You might not think of social media as a security risk to your business, but for hackers and phishers social media is a gold mine. Find out the risks, and how to use social media safely.
What’s social media got to do with security?
If you use social media, a huge amount of your life might be accessible online. When it comes to your business, whether you’re an employee or a business owner, this can be a problem. 43% of cyber-attacks target small businesses, and for a phisher, an employee’s or director’s social media site can be a treasure trove of information.
Different social media sites have different privacy options. You can restrict access to your Facebook page to your friends and family - but what if your friends and family don’t apply the same restrictions, and they are hacked? This also goes for social media sites like Instagram. On Twitter, every post is accessible to everyone. And if you have a social media account for your business, that’s likely going to be accessible to everyone, regardless of the website.
Why does it matter if people can see my posts?
The amount of access that people have to your social media pages is important, because when it comes to targeted cyber attacks, phishers and scammers will be looking at your social media accounts too. And they’ll be looking for information they can use to gain access to your systems, or convince you to part with further details.
Sharing a business update?
One way that hackers might try to get access to your systems is by pretending to be someone you’re already familiar with; and finding out who this could be is made far easier using social media.
For example, you might share your new IT support company on Twitter. In a targeted attack, a hacker may be able to find this post and the IT company, and impersonate one of their support engineers over the phone. This makes the hack all the more convincing.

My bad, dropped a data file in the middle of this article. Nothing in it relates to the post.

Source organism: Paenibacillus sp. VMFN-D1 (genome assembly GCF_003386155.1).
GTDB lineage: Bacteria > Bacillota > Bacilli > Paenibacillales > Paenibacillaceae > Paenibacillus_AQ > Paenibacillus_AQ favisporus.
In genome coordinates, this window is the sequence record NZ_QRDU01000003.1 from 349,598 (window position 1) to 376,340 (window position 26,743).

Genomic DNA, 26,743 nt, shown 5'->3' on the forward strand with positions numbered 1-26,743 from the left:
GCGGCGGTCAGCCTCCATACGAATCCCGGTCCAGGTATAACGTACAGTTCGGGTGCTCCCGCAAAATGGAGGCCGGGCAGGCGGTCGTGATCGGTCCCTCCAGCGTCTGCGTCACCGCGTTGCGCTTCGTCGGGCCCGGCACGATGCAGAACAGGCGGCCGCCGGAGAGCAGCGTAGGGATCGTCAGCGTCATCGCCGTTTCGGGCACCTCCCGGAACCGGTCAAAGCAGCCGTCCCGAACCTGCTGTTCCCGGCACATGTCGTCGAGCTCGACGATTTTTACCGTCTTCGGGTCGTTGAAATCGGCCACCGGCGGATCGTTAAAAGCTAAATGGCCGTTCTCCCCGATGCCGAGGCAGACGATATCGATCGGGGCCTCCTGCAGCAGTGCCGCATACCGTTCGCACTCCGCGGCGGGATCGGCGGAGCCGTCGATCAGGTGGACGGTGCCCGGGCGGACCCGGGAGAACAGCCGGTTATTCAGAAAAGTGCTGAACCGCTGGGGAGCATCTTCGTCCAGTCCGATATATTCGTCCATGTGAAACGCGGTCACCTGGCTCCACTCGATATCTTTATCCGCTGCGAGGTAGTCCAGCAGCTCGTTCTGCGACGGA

Have you posted your password?
Another technique employed by hackers is using social media to figure out a person’s password. Remembering a password can be tricky, and as such people tend to pick something memorable; either a password they’ve used before (which seriously reduces your security) or a word they won’t forget, like the name of a partner, friend or pet.
If a phisher can find out the name of your dog on social media, and your email address is available, they can then try to login into a number of different accounts with this information.
They can also use Facebook quizzes to acquire personal information. If you’ve answered a quiz that asked where you were born and your mother’s maiden name, you may have openly divulged these answers to common security questions.
Office photo opportunities?
Finally, taking photos of your offices and uploading them to social media can also provide useful information to a phisher. For example, a photo of your office might show the equipment or service that you’re using. A phisher could find this information and then call the office under the pretense that they are a representative of that company.
Remember, someone who tries to scam you will want you to trust them, so they’re looking to provide you with information that proves they are who they say they are. Someone that calls you pretending to be from a bank you have an account with is likely to be more successful than a person that calls you that has chosen a bank at random.
So how can we be safe on social media?
If you want to stay safe on social media, follow these tips:
Don’t post information that could answer security questions
Don’t use passwords that feature the names of friends, family or pets
Think before you publicly share photos and information about your business
Also, make sure that you, your managers and your employees are familiar with phishing scams; it could be the difference between a failed attack and a data breach.
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